The determination of islet mass is important for the normalization of islet experiments in the laboratory and for the precise dosing of islets for transplantation. The common microscopical analysis is based on individual islet sizing, calculation of the frequency distribution, and conversion into islet equivalents (IEQ), which is the volume of a spherical islet with a diameter of 150 mm. However, islets are of irregular form, which makes this determination user dependent, and the analysis is irreproducible once the original sample is discarded. This routine technique of islet quantification was compared with the analysis of areal density measurements. It was assumed that the entire area occupied by islets can be expressed in IEQ without sizing and counting individual islets. Porcine islets were isolated by continuous digestion/filtration and purified by gradient centrifugation. Purified islets were stained with dithizone and were repeatedly pictured under the microscope with random area selection. A total of 51 pictures was taken from 11 different purifications and stained islets were detected by digital image analysis. The correlation coefficient (r) between both analyses was 0.977 with an underestimation of islet yield by areal density detection (slope: 0.75 ± 0.03). Areal density analysis per picture took about 1 min, which is about 10 times faster than the traditional method without increasing the method error (CV 2.1% vs. 2.7%). In summary, areal density measurements allow a rapid and reproducible estimation of IEQ without counting individual islets. It can be performed in a single step analysis without computer programming and is valuable for online determinations of islet yield preceding transplantation.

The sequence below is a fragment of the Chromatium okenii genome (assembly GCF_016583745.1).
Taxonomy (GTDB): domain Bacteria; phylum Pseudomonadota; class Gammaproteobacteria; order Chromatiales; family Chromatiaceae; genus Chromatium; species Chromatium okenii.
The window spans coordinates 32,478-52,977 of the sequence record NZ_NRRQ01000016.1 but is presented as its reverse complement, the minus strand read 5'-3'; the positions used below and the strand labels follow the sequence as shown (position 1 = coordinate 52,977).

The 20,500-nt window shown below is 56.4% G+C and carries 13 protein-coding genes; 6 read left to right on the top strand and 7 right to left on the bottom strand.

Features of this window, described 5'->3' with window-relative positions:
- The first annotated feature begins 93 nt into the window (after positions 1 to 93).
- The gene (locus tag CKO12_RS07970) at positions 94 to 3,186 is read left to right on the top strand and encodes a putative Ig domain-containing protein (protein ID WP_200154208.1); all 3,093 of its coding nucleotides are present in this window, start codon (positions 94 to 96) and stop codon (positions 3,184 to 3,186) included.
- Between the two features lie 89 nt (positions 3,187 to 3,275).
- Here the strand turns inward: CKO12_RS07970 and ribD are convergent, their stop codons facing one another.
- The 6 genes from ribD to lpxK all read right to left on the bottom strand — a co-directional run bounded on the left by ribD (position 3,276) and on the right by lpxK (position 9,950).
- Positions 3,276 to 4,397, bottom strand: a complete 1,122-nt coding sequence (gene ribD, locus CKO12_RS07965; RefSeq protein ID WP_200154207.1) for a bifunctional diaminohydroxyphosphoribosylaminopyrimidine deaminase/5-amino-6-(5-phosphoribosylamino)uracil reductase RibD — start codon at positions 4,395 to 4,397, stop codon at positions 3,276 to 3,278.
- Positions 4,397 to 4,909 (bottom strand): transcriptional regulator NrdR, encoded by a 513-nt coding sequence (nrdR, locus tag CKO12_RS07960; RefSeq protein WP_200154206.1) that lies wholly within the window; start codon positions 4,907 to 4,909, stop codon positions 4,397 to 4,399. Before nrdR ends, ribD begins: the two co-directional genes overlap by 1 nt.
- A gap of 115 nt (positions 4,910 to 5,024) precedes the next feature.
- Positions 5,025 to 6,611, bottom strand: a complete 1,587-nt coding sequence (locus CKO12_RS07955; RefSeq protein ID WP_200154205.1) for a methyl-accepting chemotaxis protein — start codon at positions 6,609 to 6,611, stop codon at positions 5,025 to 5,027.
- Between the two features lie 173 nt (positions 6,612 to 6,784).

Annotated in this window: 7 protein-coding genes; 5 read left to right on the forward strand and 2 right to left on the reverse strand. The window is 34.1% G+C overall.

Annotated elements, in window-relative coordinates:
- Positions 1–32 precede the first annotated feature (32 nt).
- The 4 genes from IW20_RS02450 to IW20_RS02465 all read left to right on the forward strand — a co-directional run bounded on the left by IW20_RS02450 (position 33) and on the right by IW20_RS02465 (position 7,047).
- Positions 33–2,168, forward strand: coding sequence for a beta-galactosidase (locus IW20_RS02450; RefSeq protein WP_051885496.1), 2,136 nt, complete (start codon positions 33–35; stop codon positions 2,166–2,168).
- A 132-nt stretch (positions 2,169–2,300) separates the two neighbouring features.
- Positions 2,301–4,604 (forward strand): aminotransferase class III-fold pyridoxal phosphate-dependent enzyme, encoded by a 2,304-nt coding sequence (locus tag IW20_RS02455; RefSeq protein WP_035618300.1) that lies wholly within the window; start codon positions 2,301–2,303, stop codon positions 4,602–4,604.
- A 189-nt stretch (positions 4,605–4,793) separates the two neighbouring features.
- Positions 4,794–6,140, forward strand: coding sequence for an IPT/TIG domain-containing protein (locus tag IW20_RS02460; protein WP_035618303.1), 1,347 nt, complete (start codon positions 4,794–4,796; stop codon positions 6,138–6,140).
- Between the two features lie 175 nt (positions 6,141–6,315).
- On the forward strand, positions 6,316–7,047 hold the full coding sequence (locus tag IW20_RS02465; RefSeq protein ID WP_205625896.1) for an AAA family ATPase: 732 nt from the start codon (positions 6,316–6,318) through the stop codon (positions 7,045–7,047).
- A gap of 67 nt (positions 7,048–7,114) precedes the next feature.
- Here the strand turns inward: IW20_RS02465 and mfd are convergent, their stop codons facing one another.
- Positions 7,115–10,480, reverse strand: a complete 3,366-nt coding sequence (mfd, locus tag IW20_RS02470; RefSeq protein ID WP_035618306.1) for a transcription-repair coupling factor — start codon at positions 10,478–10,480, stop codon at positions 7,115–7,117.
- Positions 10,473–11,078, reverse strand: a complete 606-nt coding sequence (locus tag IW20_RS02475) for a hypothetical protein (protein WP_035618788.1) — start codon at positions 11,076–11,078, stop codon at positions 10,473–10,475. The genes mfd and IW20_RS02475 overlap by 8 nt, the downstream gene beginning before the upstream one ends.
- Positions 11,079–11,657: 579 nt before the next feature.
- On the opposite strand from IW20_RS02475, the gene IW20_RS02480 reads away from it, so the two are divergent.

Key words: Porcine islets; Islet quantification; Islet transplantation; Area density; Bioartificial pancreas

Address correspondence to Dr. Nicolas Lembert, Department of Pharmacology, Auf der Morgenstelle 8, University of Tübingen, 72076 Tübingen, Germany. Tel: +49 7071 29 72471; E-mail: nicolas.lembert@uni-tuebingen.de

Cell Transplantation, Vol. 12, pp. 43-49, 2003
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Hepatocyte Transplantation in the Treatment of Acute Liver Failure: Microencapsulated Hepatocytes Versus Hepatocytes Attached to an Autologous Biomatrix

Giovanni Ambrosino,1 Sergio Varotto,1 Stefano M. M. Basso,1 Attilio Cecchetto,2 Paolo Carraro,3 Agostino Naso,4 Giustina De Silvestro,5 Mario Plebani,3 Giovanni Abatangelo,7 Daniele Donato,8 Andriano Cestrone,8 Gianpiero Giron,6 and Davide F. D'Amico1

1Department of Surgical and Gastroenterologic Sciences, Liver Transplant Unit, School of Medicine, University of Padova, Via Giustiniani 2, 35128 Padova, Italy
2Department of Pathology, University of Padova, Via A. Gabelli 61, 35128 Padova, Italy
3Laboratory of Chemical Analysis, 4Department of Nephrology, and 5Transfusional Unit, University of Padova, Via Giustiniani 2, 35128 Padova, Italy
6Department of Anesthesiology, University of Padova, Via C. Battisti 267, 35128 Padova, Italy
7Department of Histology and Tissue Engineering, University of Padova, Viale G. Colombo 3, 35128 Padova, Italy
8Medical Office, Padova University Hospital